The nineteenth century for Hacheston church was a period of considerable change and renovation. There is much documentary evidence of the alterations, noted on visits by Davy in 1817 and Darby in 1829, who record in some detail what they saw in Hacheston church with most interesting sketches. These may be seen on request in the archives in Ipswich and London.
In the early years of the century the mausoleum was built in the churchyard and now contains the remains of four of the Archdeckne family who died between 1804 and 1812. In 1808 the alms dish was given to the church, possibly a gift of this family.
During Davy's visit to the church in 1817 he noted that there were then numerous tombs in the chancel and aisle (removed later in the century) and that there were only two steps up to the altar. He also records that the north porch had been blocked up some years previously, c.1815, and was now the vestry.
In about 1836 the singing gallery was built to house musicians who would have played during the services. In 1841 records show that an organ was given to the church, not the present one, but probably a small finger organ kept in the gallery.
During the 1840s and 1850s we find Andrew Archdeckne's and Thomas Wympher's names appearing often on the list of churchwardens, and they seem to have had a hand in restoring the nave of the church, or perhaps supplied money for repairs. They probably had the font moved from its place in the south side and placed on a base near the west door. They may have also restored some of the pews in the nave, and Willian Thurlow seems to have presented the lectern. See the brass inscription on top on the book rest.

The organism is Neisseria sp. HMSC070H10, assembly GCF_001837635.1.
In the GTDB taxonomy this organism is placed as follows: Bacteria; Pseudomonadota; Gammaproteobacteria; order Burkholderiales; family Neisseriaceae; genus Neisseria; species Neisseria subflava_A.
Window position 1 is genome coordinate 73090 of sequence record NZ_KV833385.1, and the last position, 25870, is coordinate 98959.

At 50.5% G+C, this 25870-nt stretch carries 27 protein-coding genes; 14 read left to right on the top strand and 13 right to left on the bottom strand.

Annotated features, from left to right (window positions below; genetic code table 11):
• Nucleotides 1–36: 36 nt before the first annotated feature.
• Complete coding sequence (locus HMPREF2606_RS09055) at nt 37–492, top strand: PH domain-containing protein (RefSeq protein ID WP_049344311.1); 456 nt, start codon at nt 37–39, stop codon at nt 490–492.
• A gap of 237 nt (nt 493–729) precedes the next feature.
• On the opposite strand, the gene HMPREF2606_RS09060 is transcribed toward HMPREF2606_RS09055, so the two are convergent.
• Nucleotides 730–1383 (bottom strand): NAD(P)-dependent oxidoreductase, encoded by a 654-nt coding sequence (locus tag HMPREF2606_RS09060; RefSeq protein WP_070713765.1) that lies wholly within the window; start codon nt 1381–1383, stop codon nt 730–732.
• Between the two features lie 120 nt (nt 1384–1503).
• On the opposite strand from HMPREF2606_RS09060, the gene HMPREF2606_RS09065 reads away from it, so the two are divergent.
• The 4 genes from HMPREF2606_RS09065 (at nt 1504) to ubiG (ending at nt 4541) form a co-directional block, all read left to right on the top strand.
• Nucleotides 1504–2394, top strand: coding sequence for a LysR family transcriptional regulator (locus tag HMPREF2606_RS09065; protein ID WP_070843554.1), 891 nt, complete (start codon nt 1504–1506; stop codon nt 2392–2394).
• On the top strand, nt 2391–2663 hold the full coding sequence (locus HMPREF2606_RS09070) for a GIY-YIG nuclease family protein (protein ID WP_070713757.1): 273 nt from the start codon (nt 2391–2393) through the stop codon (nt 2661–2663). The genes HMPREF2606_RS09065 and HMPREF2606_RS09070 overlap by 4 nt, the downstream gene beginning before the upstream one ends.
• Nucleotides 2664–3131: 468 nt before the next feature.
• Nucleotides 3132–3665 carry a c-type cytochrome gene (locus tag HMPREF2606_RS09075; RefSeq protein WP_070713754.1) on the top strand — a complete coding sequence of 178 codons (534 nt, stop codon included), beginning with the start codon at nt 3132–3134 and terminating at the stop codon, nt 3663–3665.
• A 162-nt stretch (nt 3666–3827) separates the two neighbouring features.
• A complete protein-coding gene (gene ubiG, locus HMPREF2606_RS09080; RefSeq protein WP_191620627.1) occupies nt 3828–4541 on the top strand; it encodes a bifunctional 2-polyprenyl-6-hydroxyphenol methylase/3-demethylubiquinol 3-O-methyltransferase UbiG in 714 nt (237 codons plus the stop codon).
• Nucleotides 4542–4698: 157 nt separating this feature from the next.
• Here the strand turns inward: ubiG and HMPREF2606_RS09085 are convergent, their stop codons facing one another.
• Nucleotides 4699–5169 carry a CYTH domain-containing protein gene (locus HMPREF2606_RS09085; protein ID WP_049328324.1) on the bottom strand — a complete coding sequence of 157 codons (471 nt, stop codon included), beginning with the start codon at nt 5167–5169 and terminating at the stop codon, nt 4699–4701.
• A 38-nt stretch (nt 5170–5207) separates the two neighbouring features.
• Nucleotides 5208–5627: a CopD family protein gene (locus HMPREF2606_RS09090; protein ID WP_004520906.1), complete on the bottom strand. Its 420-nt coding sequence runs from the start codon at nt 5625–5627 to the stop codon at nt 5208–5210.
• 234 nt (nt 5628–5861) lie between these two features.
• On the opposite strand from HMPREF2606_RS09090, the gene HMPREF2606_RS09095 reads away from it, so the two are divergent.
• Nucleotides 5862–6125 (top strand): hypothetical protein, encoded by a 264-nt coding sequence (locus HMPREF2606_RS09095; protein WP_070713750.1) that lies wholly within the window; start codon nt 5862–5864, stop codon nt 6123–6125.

In 1879 restoration was begun in the chancel by Lady Huntingfield and church officers. The choir stalls were added and in 1883 the rood screen seems to have been removed to the back of the church (Davy saw it in its original place in 1817). One step was added to the chancel from the pulpit, and sadly, the whole area was covered over with the tiles which still remain today. Sadly, because it appears that many interesting memorials were covered over or destroyed in the process.
At Christmas in 1898 a silver flagon and paten were presented to the then vicar, the Revd. John Mather, M.A., as a mark of appreciation for his work in the church.